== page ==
To address the involvement of let-7e and miR-155 in endotoxin tolerance in vivo, we treated Akt1+/+ and Akt1−/− mice with a tolerogenic sublethal dose of LPS. The expression of let-7e, miR-155 and their pri-miRNA precursors was measured in macrophages, which were isolated by cell sorting 6 hours later from the spleens of these animals. The results showed that let-7e was induced in Akt1+/+, but not in Akt1−/− macrophages and that miR-155 was induced in Akt1+/+ and super-induced in Akt1−/− macrophages (Figure 7I). Expression of TLR4 was measured in macrophages from the same mice at both the mRNA and protein levels. The results showed that TLR4 was downregulated in Akt1+/+, but not in Akt1−/− macrophages (Figure 7J, K). The expression of SOCS1 at the mRNA and protein levels was measured in macrophages and spleen lysates respectively. The results showed that SOCS1 was induced at higher levels in Akt1+/+ than in Akt1−/− macrophages (Figures 7J and 7K). These results confirmed that let7e, miR-155 and their targets are differentially regulated in vivo, in Akt1+/+ and Akt1−/− mice inoculated with a sublethal, tolerogenic dose of LPS.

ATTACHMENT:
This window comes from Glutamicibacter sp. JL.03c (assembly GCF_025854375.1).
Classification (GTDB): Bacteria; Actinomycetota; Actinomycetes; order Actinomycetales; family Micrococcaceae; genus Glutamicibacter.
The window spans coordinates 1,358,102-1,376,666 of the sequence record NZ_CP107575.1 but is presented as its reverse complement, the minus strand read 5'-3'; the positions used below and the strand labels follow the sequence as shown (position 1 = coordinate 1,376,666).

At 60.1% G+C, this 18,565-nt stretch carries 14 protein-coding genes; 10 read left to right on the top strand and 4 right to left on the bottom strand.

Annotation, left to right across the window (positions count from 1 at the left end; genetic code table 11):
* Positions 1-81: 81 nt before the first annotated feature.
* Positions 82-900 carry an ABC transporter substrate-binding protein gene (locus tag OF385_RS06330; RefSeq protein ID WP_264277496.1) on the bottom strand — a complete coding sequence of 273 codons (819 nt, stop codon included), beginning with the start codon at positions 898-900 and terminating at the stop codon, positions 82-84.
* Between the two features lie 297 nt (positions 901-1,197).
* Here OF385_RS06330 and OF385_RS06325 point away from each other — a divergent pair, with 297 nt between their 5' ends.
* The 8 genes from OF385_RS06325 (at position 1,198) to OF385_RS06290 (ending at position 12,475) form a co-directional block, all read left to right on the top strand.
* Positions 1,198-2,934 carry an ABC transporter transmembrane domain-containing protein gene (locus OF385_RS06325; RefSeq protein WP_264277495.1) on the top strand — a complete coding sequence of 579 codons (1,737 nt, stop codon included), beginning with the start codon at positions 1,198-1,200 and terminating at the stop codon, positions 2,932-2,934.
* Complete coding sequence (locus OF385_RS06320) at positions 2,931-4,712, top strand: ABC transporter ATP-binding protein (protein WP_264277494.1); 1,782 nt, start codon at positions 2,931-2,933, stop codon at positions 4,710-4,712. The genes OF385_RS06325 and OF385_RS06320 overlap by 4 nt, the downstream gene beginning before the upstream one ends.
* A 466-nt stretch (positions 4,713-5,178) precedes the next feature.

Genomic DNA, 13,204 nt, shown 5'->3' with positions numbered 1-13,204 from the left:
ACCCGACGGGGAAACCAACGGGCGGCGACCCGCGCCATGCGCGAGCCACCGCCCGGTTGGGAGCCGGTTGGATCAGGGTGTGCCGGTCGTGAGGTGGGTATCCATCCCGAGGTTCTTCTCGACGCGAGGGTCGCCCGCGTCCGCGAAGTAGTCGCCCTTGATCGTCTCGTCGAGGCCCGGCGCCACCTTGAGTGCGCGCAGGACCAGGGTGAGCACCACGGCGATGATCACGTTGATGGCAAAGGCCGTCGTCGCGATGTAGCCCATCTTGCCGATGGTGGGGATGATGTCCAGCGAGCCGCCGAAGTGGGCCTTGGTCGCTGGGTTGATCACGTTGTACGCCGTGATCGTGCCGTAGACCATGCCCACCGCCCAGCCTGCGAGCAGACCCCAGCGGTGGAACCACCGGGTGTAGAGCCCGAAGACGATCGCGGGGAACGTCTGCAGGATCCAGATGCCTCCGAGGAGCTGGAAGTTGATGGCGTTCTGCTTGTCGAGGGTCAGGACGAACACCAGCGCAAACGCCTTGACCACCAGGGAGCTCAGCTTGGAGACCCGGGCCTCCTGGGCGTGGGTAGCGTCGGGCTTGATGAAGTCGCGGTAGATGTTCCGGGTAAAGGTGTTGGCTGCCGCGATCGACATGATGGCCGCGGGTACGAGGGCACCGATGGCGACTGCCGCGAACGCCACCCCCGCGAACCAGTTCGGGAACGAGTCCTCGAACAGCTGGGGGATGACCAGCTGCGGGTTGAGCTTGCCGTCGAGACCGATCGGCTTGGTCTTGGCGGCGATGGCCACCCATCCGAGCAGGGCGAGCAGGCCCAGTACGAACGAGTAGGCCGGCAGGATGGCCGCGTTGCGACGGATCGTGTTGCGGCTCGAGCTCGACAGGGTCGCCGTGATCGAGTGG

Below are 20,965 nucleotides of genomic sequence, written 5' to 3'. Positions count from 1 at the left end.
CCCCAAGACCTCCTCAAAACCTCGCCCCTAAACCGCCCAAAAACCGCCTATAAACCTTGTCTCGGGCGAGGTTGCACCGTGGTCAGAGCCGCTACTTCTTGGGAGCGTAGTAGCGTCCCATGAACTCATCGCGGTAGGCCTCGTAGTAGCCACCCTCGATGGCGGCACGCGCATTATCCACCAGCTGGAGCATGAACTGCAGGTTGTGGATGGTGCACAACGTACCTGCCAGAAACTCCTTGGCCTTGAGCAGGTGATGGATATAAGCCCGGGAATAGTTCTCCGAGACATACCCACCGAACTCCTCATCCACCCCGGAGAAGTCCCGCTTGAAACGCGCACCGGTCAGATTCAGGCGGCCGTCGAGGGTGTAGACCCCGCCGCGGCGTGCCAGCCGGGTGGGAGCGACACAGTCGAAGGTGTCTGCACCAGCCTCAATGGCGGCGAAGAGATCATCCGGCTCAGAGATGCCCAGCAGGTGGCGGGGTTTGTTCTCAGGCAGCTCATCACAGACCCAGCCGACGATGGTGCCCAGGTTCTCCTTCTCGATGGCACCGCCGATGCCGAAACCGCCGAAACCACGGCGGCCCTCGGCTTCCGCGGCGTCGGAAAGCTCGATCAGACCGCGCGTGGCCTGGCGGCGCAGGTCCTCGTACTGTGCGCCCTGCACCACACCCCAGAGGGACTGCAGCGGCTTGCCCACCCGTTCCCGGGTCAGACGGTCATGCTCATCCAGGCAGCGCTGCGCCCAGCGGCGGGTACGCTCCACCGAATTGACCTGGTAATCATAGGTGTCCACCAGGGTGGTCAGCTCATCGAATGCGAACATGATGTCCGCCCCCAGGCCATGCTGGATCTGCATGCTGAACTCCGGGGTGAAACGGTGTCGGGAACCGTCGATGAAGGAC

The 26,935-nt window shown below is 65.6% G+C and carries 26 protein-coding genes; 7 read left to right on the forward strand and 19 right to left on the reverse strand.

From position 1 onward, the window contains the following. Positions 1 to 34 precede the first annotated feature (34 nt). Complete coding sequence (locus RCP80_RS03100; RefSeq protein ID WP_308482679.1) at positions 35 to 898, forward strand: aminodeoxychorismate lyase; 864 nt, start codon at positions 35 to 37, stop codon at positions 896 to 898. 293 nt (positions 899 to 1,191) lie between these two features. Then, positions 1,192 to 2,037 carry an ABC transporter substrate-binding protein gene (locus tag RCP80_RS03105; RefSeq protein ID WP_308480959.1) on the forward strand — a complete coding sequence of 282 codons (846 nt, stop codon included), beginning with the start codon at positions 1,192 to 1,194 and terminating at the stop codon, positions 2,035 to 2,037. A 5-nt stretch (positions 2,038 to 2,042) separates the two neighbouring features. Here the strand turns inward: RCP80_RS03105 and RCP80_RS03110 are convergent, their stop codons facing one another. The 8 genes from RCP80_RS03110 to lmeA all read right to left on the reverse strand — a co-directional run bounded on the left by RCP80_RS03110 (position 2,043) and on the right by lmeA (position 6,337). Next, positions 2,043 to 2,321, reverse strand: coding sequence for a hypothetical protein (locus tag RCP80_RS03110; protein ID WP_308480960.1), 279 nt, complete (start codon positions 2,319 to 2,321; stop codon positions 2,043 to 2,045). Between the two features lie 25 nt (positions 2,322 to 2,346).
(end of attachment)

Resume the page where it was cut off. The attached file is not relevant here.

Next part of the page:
To confirm that let7e and miR-155 were responsible for Akt1-dependent endotoxin tolerance in vivo, we first depleted C57BL/6 mice of macrophages, using liposome-encapsulated clodronate. The macrophage-depleted mice were reconstituted with Akt1+/+ or Akt1−/− bone marrow derived macrophages (BMDMs), transfected with let-7e and as-miR-155 or SCR-miRNA. To monitor the reconstitution of macrophage-depleted animals, donor BMDMs were transfected with FAM-labeled SCR-RNA, which rendered them fluorescent (see Supplemental figure S6). Experimental mice were inoculated with a sublethal dose of LPS and 24 hours later with the LD50 dose, as determined by titration experiments (see Supplemental Experimental Procedures). The results showed that mice reconstituted with Akt1−/− macrophages, or Akt1−/− macrophages transfected with SCR-miRNA were not tolerant to the second dose of LPS. However, mice reconstituted with BMDMs transfected with let-7e and as-miR-155 became tolerant, as indicated by their resistance to LPS determined by survival and cytokine production (Figure S7). We, therefore, conclude that Akt1 contributes to endotoxin tolerance in vivo by regulating the expression of let-7e and miR-155.